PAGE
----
The music on this disc comes from Rome in the middle seventeenth century, and it is seemingly, to use a word that recurs several times in the dense but informative booklet, paradoxical. Domenico Mazzocchi (1592-1665) was a composer who worked at the feet of popes. Yet the music here is stylistically of the sensuous seconda prattica, the operatic art of Monteverdi and his cohorts in the generation before. If the term "Counter Reformation" brings to mind music like Palestrina's, know that you get something very different here, something closer to the religious masterworks of Monteverdi's later career but on a more intimate scale.
The Dialoghi were composed between 1955 and 1957 and involve various instrumental groupings, from two pianos (Dialogo 2) and voice and two piano (Dialogo 3) to Concerto for Two Pianos (Dialogo 7) and Chamber Orchestra (Dialogo 1). The order of numbering does not exactly replicate the order of composition, which apparently followed a rising order of instrumental forces, from two pianos to large orchestra. The Dialogues are not all of concertante nature ……..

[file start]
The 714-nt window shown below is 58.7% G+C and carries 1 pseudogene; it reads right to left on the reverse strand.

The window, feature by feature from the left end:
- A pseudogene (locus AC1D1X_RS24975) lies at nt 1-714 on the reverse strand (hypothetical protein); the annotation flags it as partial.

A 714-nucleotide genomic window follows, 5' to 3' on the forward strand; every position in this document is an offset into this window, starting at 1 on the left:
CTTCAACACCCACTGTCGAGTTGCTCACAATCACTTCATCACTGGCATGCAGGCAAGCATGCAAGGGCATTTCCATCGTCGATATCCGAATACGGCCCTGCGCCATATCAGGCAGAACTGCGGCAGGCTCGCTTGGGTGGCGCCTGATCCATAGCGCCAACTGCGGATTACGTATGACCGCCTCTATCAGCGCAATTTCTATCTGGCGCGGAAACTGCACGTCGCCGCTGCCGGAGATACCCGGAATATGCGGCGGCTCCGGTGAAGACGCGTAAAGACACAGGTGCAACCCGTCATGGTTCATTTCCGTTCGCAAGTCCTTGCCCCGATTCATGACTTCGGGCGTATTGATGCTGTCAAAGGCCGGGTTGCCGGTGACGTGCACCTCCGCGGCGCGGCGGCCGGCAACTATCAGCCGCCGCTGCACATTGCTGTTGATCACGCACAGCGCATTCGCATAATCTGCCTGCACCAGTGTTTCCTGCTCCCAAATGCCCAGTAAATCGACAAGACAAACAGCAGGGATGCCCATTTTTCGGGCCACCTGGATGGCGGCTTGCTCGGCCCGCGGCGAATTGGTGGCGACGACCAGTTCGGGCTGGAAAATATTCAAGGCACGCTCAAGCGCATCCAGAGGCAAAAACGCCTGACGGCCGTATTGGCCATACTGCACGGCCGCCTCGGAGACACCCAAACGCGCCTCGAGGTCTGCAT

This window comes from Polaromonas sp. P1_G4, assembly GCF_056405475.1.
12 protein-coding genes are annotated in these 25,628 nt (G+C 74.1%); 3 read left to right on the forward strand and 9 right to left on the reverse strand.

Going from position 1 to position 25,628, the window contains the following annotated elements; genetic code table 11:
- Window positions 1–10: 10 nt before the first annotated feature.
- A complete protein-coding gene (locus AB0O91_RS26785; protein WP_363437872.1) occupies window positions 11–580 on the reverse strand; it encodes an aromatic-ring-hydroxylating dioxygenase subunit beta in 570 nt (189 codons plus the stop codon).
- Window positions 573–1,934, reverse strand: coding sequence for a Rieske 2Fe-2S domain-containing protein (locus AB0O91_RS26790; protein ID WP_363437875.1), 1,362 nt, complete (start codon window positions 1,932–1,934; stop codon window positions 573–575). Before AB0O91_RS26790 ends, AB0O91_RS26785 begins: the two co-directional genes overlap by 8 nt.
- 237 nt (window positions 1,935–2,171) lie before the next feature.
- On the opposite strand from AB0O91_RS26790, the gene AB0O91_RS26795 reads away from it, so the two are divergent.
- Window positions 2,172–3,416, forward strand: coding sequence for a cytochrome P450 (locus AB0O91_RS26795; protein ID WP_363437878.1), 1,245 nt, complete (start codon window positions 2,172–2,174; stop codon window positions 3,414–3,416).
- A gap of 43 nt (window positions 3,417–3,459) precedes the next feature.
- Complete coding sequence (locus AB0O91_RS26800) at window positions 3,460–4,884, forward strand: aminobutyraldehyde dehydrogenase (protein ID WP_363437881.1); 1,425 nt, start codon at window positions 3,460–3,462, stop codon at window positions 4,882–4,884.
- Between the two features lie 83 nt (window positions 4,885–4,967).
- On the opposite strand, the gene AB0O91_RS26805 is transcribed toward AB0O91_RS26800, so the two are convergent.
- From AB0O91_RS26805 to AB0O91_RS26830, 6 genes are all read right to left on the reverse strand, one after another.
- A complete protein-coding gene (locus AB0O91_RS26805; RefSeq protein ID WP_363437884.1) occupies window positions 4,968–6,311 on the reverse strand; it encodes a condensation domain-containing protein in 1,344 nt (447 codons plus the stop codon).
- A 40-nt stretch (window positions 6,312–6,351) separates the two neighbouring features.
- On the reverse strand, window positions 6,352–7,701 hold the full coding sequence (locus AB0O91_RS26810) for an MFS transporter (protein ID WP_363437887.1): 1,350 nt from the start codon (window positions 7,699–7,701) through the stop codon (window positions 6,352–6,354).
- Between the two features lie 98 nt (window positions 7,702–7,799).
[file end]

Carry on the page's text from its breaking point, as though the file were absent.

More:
Exploring Dallapiccola’s orchestral works in excellent company
The new disc includes the first modern recording of Dialoghi (1960) – the most hermetic of all Dallapiccola’s works in its inwardness and glacial, though never inexpressive, harmonies, played with keen eloquence by Jean-Guihen Queyras. A satellite to the in-progress Ulisse, Three Questions with Two Answers (1963) fairly encapsulates the opera’s metaphysical concerns in its motivic richness and sense of grand vistas – whether of nature or humanity – aspiring towards the infinite.
Rophé obtains responsive playing from Turin’s RAI orchestra, with sound that brings out detail and atmosphere in equal measure. If the Chandos CD is an ideal introduction to Dallapiccola’s music, the Stradivarius disc is a necessary follow-up and can be strongly recommended.
Richard Whitehouse - Gramophone 11/2005 -